Finally, it appears that the IRS, in the Manual, essentially treats the CDP request filing deadlines as nonjurisdictional and subject to equitable tolling.

First, as noted above, the Manual provides that if a CDP request arrives timely at the wrong IRS office, if taxpayer received erroneous instructions from an IRS employee, the filing is treated as timely. That is the first ground in Mannella listed for equitable tolling in which the defendant had actively misled the plaintiff with respect to the plaintiff’s cause of action.

Second, there are provisions in the regulations (Reg. §§ 301.6320-1(c)(2)(A-C7) and 301.6330-1(c)(2)(A-C7) ) and Manual (§ 5.19.8.4.2.2 (8-27-10)) for giving the taxpayers up to an additional 15 days to perfect a timely CDP request that arrived in an unprocessable form. Paragraph (2) of that Manual provision states:

If a request for a CDP hearing is filed timely, but is not processable, contact the taxpayer and allow up to 15 calendar days for the taxpayer to perfect the request so that it is processable. If the taxpayer meets this requirement, the request is timely filed.

Note: 

If the taxpayer demonstrates that the late response was due to extenuating circumstances, such as being in the hospital or out of the country during that period, then treat the request as timely.

Such extenuating circumstances mentioned in the Manual are basically the same as the second ground listed in Mannella for equitable tolling, in which the plaintiff has been prevented from asserting his or her rights in some extraordinary way. Not that the IRS’ interpretation of the CDP request filing deadlines should control the courts, but it was my intention to illustrate that it would not be shocking to the IRS if the filing deadlines were treated as nonjurisdictional and subject to equitable tolling.

If he chooses to do so, Mr. Nunez’s cases are appealable to the Ninth Circuit. We will watch closely.

 

Comments

  1. Norman Diamond says:

    “An equivalent hearing decision letter is not reviewable, unless the Tax Court concludes that the taxpayer had in fact timely requested a CDP hearing; in the latter case, the Tax Court treats the decision letter issued by the IRS as if it were a reviewable NOD. Craig v. Commissioner, 119 T.C. 252, 259 (2002).”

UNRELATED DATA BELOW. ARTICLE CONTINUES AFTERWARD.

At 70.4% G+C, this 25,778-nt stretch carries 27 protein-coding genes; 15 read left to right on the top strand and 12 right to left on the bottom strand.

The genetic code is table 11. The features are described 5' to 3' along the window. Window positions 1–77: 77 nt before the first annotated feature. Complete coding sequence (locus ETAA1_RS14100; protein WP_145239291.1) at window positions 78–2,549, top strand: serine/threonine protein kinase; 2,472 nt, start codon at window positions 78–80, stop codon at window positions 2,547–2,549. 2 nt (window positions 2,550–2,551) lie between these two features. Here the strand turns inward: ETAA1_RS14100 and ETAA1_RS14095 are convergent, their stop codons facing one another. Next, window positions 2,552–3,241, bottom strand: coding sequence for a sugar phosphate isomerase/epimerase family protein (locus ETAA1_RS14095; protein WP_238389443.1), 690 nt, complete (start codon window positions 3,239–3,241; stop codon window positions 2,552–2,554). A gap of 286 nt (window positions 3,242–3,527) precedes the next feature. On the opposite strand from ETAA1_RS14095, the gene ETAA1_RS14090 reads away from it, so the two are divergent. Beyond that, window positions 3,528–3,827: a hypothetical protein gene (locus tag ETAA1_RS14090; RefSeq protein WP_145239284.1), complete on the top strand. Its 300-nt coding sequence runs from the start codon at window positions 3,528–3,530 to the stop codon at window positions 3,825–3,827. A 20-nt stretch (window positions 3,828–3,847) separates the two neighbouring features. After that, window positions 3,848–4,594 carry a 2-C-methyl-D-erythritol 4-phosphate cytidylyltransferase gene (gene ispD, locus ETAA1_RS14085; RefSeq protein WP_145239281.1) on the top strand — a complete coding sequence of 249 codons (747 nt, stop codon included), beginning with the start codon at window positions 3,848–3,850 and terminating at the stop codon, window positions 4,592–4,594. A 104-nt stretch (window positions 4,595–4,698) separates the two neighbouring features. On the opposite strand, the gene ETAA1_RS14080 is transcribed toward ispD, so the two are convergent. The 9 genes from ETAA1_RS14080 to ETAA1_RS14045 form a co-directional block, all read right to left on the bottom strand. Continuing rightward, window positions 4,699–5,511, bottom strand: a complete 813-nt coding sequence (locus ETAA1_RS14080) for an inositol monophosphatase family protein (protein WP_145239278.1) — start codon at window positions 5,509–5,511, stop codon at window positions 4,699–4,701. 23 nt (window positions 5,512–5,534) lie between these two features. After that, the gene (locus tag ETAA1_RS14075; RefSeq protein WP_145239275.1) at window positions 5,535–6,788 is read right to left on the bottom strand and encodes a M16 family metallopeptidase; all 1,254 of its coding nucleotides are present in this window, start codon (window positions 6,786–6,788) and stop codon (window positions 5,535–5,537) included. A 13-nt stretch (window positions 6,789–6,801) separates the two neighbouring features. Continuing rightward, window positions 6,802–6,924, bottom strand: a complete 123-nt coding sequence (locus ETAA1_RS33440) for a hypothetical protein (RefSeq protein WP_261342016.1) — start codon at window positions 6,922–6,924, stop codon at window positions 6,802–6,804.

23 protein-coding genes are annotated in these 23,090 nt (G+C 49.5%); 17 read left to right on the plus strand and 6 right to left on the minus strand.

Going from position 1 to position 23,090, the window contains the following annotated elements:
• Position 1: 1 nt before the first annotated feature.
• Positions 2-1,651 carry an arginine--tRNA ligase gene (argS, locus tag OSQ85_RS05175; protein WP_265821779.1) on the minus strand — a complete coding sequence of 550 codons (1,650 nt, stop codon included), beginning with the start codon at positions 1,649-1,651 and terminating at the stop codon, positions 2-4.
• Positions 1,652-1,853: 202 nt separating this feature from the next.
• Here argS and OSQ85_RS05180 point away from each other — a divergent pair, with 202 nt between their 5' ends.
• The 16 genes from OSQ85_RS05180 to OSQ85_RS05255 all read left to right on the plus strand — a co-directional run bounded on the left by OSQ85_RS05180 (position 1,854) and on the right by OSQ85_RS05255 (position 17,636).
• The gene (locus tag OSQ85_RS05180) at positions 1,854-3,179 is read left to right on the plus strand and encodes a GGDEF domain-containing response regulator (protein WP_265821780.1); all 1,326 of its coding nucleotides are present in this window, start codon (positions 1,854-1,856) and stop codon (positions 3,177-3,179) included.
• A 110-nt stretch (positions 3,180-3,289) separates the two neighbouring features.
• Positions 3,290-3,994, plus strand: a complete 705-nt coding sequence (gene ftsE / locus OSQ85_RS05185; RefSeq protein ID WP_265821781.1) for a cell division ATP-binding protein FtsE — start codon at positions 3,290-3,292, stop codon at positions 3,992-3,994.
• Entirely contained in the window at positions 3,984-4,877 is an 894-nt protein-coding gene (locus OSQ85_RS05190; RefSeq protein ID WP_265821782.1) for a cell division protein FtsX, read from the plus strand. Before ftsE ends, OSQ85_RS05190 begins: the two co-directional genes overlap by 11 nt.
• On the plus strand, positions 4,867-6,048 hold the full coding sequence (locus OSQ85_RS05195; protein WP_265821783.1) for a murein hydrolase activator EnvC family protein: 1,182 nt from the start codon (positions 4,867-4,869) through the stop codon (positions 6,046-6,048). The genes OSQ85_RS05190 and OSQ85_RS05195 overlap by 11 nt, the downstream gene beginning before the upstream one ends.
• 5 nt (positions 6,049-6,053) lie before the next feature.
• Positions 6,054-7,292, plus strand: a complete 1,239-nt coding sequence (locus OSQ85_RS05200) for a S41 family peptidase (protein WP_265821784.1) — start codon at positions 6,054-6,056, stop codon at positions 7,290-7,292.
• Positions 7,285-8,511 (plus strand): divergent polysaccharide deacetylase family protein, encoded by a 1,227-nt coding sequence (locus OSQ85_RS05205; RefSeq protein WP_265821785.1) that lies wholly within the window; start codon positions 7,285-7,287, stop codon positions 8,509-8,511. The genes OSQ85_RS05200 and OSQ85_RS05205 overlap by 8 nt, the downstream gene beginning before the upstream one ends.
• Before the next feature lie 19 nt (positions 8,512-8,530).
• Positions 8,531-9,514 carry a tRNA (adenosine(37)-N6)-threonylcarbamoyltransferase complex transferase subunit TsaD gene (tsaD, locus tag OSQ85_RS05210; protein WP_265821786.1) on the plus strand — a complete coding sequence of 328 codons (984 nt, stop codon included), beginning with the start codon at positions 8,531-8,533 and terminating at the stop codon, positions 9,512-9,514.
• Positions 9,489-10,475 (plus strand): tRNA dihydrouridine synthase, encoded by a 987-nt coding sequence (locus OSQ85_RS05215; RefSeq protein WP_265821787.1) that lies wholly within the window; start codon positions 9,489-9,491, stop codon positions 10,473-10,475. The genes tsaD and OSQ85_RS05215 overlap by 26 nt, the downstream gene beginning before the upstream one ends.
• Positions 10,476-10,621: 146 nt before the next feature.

Several appellate cases cited Craig v. CIR but did not address the question of whether Tax Court acquires jurisdiction when the IRS issues a different kind of notice than the statutorily required notice. As far as I can tell, my case in the D.C. Circuit is first impression on this issue at the appellate level. I cited Craig on exactly this issue. Tax Court and D.C. Circuit both listed the kinds of notice which give jurisdiction to Tax Court. The courts’ lists include Notice of Determination but exclude wrong notices where statutes require correct notices.

    Craig v. CIR, 119 T.C. No. 15 (USTC 2002) is downloadable from the Tax Court’s web site. In re Craig, 119 T.C. No. 252, 2002 WL 31526562 (USTC 2002) is not downloadable from the Tax Court’s web site, as far as I can tell. How does the citation morph into Craig v. CIR, 119 T.C. No. 252?

    “Reg. §§ 301.6320-1(c)(2)(A-C6) and 301.6330-1(c)(2)(A-C6) state:
    ‘If the address of that office does not appear on the CDP Notice, the taxpayer should obtain the address of the office to which the written request should be sent or hand delivered by calling, toll-free, 1-800-829-1040′”

    That regulation should help get Cook v. Tait overturned, or vice-versa. Or at least should obtain an injunction compelling the IRS to contract with ATT to accept toll-free calls at that number. (Again for anyone who finds this posting in a Google search, may I inform them that Skype now does provide toll-free calls to US toll-free phone numbers.)

    The issue of timely filing comes up repeatedly in cases like this. The word “file” needs to be defined. When one kind of IRS administrative transcript (not Form 4340) shows that a return was filed but months later was not on file, and later a different kind of IRS administrative transcript (Form 4340) omits both the filing and subsequent unfiling, was the return filed? When a server mails a witness’s notarized declaration to a District Court and obtains a return receipt signed by a court employee, but the court denied receiving the declaration, was the declaration filed? When a party mails a collection of briefs to a District Court and the District Court files all except one brief but discards the brief whose exhibits included copies of the notarized declaration and USPS return receipt, and the weights of the filed briefs plus envelope add up to less than the shipping weight shown on the filing label and the missing weight is the missing brief, was the brief filed? When USPS’s web site shows that a post-trial brief was delivered to Tax Court but Tax Court discarded the brief, was the brief filed? When two spouses sign a return and one spouse mails it, and IRS records show that the spouse who didn’t mail it also didn’t file it, was the joint return really filed only by the spouse who mailed it? When a stockbroker sent information returns to the IRS but an IRS data entry clerk filed an altered Form 1099-B (for which she was jailed) and an IRS employee did something wrong with Form 1042-S (I haven’t seen TIGTA reports on this), were the information returns filed?